We know many things about hens: they are social, inquisitive and curious. They like to move around, stretch their wings, perch and peck at things.
We also know that battery cages are bad for hens, both for their physical and mental health. During our campaign to free hens from battery cages you will have seen many images of hens in battery cages, but here we tell you exactly what battery cages in Australia actually look like.
Battery cages were originally introduced in Australia in the 1950s. Unfortunately, little consideration was given to the welfare of the hens as the industry was guided by economic profits and the need to dramatically increase production in the post-war period. Sadly, this left us with problems that we are still grappling with today. Currently there are nearly 11 million hens stuck in battery cages around Australia.
Battery cages are made completely out of wire on all six sides, which means that the hens are permanently standing on wire. The floors slope downwards so the eggs that are laid can roll down to be collected. Because the hens aren’t given perches, they must stand on this sloped wire floor for their entire lives, with no respite. Cages are generally around 40cm high but can be wide enough to house many hens. It’s a common misconception that each battery cage only houses one single hen; in fact, usually between 4 and 9 hens are crowded into each cage.
However, bigger cages don’t mean more room for the hens - it means that more hens will be placed into the cage. Each hen has a space that’s less than the size of an A4 sheet of paper. Studies have shown that this is not enough space for the birds to spread their wings to stretch, or to move around normally. Cages have a trough that provides food for the hens, which they can access by sticking their heads through the wire. This constant rubbing against the cage wires causes the birds to lose feathers on their neck and front.
The hens live in these cages for their entire lives.
The cages are located in big sheds which can contain thousands of cages next to each other and stacked on top of each other. This is where the name ‘battery cage’ comes from – stacked up together, the cages resemble the cells in a large battery.
Walkways between the rows of cages allow producers to access the hens, though it’s notoriously difficult to properly check hens on the highest and lowest levels. The light inside the shed can be controlled to make the hens lay more eggs and ventilation is also controlled.
The cage egg industry often uses the term ‘conventional cages’ to try and distance themselves from the negative perceptions associated with ‘battery cages’. However, they are one and the same. The space allowed for each bird was increased by around 10cm2 (roughly the size of a postcard) over the past 15 years, but other than that, the battery cages used today are virtually identical to those introduced in the 1950s.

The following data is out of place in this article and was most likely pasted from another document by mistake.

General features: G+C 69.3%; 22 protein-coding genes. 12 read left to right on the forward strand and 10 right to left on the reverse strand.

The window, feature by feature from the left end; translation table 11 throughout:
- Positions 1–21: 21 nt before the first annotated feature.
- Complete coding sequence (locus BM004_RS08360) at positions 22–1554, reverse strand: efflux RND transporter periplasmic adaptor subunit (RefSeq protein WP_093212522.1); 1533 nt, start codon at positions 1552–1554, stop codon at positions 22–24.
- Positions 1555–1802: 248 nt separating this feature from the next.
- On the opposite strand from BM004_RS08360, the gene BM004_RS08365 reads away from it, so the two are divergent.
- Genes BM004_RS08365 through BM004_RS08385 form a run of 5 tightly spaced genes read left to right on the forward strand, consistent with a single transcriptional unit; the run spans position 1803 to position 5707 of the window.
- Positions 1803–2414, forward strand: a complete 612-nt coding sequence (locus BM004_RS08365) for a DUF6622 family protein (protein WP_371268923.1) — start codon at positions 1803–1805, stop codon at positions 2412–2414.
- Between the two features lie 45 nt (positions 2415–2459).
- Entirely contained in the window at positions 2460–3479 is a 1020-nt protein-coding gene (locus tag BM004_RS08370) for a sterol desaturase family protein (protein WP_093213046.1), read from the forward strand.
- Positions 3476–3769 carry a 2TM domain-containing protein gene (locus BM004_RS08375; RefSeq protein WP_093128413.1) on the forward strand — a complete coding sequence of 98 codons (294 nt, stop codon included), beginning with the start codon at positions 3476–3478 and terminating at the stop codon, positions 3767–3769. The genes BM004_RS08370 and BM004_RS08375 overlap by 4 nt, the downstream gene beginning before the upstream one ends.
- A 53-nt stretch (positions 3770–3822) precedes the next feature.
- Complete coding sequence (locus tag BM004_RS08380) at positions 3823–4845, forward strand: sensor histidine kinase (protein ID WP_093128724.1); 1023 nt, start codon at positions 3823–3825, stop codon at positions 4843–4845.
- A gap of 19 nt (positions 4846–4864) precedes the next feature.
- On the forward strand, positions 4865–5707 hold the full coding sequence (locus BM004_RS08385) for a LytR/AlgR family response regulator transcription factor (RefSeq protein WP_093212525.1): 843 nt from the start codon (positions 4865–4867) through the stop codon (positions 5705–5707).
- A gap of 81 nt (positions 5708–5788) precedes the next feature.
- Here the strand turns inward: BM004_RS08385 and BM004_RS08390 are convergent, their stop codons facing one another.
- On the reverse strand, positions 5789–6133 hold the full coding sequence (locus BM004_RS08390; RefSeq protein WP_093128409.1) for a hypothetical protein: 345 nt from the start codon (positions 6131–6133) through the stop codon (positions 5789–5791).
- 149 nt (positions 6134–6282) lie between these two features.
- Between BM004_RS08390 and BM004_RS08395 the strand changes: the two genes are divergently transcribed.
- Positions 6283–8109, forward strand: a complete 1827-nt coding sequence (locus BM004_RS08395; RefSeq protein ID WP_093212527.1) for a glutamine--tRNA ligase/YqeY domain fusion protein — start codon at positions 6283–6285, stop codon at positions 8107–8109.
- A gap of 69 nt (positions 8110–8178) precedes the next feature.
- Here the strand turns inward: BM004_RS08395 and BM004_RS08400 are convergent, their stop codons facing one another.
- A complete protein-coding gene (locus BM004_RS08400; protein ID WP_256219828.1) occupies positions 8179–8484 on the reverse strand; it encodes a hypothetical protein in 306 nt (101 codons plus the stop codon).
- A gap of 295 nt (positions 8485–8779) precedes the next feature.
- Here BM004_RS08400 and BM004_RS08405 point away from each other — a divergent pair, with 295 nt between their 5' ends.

Since the 1950s, much research has been completed and we now know exactly how hens suffer in battery cages. The measurement for good welfare 70 years ago may have been simply based on whether the animal was able to survive and produce – but of course, now we know better and that welfare is about much more than that. Common sense is backed by scientific research that confirms that hens are sentient – they have the ability to feel and to suffer – and that means that we have an ethical responsibility to ensure they have a life worth living.
The confined space of the battery cages as well as the material they are made from, the hens’ lack of ability to move freely and perform their natural behaviours, and the barren environment they’re kept in, all mean that hens in battery cages suffer greatly. Physically, hens can’t move around and stretch out their wings so their muscles become very weak from this lack of movement – the hen may even collapse and become crippled as a result, an effect known as ‘layer hen fatigue’. Their weak bones frequently fracture and break - they may even become paralysed due to spinal bone collapse. For more information about why battery cages are bad for hens, read https://www.rspca.org.au/blog/2016/why-battery-cages-are-cruel.
See also RSPCA Australia’s report on the welfare of layer hens in cage and cage-free housing systems http://www.animalwelfarestandards.net.au/files/2015/07/FINAL_2016-08-The-welfare-of-layer-hens-in-cage-and-cage-free-housing-systems-FINAL.pdf
With the knowledge of exactly what a battery cage looks like and does, it’s easy to make the decision to get rid of them. No animal should have to live their life – or any part of it – in a tiny, barren cage.